December 3, 2008 | WebMemo on Department of Homeland Security
Indian officials have ascertained that the terrorists who undertook a killing spree across the city of Mumbai last week arrived in small boats. According to reports, the boats were used to ferry teams of men from offshore freighters to the mainland.
The use of light craft to launch the assault has reenergized discussion about similar threats to the United States. The assault "underscores the importance of what we're doing at our ports in terms of security," Homeland Security Secretary Michael Chertoff declared, as reported in the Federal Times, "It reminds us that this is an attack vector we have to worry about."
The small-boat threat needs to be addressed, but rather than focusing on this particular terrorist tactic, Congress and the Administration should invest in improving the overall security of the maritime domain. Efforts should be expanded to improve U.S. situational awareness and law enforcement response rather than fixating on specific attack scenarios involving small boats or other terrorist threats. Additionally, any initiatives taken to specifically address the small-boat threat should address all the nation's maritime domain priorities.
The fact that terrorists used small boats to carry out the Mumbai massacre should come as no surprise. Globally, terrorists have shown an increasing interest in using small boats to attack military and commercial shipping and maritime facilities. Even America has been a victim of these tactics: In 2000, al-Qaeda operatives detonated a small boat filled with explosives against the hull of the USS Cole, which was refueling in the port of Aden, Yemen.
Contemporary operational practices by transnational terrorist groups include refining proven attack methods, sharing lessons learned, and encouraging others to adopt effective tactics. Thus, the possibility of such attacks in U.S. waters should not be ignored.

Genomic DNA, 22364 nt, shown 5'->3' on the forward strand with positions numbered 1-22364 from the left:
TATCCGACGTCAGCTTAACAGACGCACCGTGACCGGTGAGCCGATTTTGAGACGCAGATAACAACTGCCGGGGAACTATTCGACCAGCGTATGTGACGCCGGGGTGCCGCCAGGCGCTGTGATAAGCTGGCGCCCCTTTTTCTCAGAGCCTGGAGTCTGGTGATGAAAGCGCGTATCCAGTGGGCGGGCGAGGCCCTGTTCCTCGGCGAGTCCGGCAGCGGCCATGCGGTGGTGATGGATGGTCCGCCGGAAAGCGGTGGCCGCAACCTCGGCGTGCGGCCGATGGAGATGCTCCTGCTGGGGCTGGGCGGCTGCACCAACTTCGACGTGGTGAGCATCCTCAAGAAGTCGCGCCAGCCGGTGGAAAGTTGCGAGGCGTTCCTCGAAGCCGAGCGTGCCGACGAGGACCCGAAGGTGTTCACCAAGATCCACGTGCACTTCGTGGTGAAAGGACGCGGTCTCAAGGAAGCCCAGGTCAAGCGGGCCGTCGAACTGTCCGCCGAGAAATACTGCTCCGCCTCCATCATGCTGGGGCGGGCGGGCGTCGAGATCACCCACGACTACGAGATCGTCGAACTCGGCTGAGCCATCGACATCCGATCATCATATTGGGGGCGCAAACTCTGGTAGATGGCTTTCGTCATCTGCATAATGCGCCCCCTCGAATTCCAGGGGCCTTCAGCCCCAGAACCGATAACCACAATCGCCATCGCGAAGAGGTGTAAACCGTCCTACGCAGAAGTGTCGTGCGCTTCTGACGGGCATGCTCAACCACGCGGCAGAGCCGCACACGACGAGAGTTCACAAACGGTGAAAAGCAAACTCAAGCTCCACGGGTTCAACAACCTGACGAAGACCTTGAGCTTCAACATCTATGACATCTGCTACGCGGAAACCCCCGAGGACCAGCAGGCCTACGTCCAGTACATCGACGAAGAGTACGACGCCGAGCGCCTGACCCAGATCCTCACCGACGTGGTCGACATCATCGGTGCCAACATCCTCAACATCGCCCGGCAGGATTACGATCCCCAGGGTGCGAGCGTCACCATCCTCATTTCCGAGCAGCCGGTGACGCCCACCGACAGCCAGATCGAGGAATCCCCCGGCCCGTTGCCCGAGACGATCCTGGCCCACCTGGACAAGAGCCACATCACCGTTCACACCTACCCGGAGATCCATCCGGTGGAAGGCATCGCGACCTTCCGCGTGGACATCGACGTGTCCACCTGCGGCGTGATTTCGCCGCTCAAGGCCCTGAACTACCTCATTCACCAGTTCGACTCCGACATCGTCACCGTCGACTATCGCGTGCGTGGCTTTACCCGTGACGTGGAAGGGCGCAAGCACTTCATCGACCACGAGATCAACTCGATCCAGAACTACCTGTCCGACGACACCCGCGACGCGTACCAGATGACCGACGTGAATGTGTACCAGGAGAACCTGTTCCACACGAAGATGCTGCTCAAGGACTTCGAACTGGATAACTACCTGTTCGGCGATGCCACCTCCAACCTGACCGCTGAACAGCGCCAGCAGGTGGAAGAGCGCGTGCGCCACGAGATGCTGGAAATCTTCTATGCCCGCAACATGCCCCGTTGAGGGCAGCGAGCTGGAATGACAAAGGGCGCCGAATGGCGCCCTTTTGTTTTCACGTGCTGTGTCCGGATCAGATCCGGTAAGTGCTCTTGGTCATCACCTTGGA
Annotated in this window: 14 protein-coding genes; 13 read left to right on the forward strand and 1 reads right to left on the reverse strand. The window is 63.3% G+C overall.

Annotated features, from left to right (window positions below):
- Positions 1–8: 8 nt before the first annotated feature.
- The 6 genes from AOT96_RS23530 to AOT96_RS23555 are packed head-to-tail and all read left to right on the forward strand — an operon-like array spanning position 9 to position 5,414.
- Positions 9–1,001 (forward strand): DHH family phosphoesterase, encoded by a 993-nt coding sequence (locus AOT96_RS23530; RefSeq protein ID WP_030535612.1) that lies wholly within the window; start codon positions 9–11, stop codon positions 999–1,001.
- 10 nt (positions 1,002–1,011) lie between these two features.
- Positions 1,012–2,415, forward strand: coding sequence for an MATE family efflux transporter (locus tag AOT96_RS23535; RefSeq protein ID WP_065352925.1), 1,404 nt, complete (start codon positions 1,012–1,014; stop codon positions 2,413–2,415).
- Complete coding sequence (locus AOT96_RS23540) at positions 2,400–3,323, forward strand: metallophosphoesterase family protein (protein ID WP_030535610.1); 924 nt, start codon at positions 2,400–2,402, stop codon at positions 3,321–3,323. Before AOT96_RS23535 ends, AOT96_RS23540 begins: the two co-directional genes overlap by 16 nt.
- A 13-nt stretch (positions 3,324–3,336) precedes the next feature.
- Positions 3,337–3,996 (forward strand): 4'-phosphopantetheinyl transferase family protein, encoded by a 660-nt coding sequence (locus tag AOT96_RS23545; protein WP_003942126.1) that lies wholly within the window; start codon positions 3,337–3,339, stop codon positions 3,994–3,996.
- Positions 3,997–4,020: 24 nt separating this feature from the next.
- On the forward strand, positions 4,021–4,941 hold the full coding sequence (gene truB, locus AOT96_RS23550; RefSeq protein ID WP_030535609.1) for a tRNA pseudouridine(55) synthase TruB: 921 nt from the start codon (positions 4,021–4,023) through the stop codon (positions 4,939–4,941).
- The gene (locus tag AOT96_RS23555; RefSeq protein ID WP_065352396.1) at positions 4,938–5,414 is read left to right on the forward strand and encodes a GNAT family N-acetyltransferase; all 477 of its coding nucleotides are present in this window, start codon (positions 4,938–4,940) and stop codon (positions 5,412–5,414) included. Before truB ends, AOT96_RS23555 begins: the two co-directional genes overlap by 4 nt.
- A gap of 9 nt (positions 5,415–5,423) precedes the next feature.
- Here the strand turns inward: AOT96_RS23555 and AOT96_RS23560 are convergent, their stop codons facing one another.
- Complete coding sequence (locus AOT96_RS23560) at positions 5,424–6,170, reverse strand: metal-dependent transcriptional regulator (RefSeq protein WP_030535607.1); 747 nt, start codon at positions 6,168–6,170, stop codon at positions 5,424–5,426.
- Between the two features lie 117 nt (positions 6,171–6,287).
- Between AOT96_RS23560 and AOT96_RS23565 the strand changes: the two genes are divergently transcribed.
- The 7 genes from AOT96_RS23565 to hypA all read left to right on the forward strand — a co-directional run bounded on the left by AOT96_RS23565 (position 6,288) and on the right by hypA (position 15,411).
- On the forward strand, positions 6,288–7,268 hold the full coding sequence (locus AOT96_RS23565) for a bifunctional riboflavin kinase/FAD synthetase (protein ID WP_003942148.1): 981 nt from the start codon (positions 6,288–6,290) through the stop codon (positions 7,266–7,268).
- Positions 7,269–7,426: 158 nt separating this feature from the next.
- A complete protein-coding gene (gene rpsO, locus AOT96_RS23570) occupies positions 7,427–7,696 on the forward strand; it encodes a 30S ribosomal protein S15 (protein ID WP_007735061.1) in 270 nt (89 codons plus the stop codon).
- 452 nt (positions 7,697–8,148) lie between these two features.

The Scope of the Challenge
The small-boat problem is complicated by the magnitude of areas and activities encompassing small-boat activity; the lack of situational awareness by federal, state, and local authorities; and the limited capacity to interdict active threats.
Policing a Vast Domain. Small boats operate on thousands of miles of U.S. coastline, inland waterways, and lakes. Frequent undeclared entries by small boats occur between the U.S. and Canada and between the U.S. and the Bahamas every day. Thousands of boats are bought and sold every year, and many small boats are operated with minimal training or licensing requirements. In many areas, small boats operate in proximity to high-value ships and maritime infrastructure without restriction.
Situational Awareness. There are few means to effectively monitor small-boat activity. Post-9/11 efforts have focused primarily on large commercial craft and activities in and around major commercial ports.
Interdiction and Response. Local, state, and federal law enforcement have limited capability to detect threats, and standoff detection is usually restricted to meters at best. In addition, they have very limited means to involuntarily stop a craft other than trying to "shoot out" the engine.
Security investments should be focused on initiatives that provide the most value for improving overall maritime security. Hard choices need to be made; piecemeal investments in maritime security will add little real security. On the other hand, effective counterterrorism operations that focus broadly on identifying, investigating, and thwarting terrorist activities and plots in the maritime domain offer more value than those that focus narrowly on trying to deny terrorists access to a specific target or delivery means.
Consequently, Congress and the Administration must take a broad, long-term view of the small-boat threat. Any proposed initiatives to improve security should accomplish the following:
While the maritime sector is a large and diverse field with unique and daunting threats, the U.S. should develop plans to improve U.S. situational awareness rather than defend against specific threat types. Investing in measures that bolster the U.S. economy and provide the best return for the amount spent are also good approaches for formulating a protection plan against terror attacks launched from small boats.
James Jay Carafano, Ph.D., is Assistant Director of the Kathryn and Shelby Cullom Davis Institute for International Studies and Senior Research Fellow for National Security and Homeland Security in the Douglas and Sarah Allison Center for Foreign Policy Studies at The Heritage Foundation.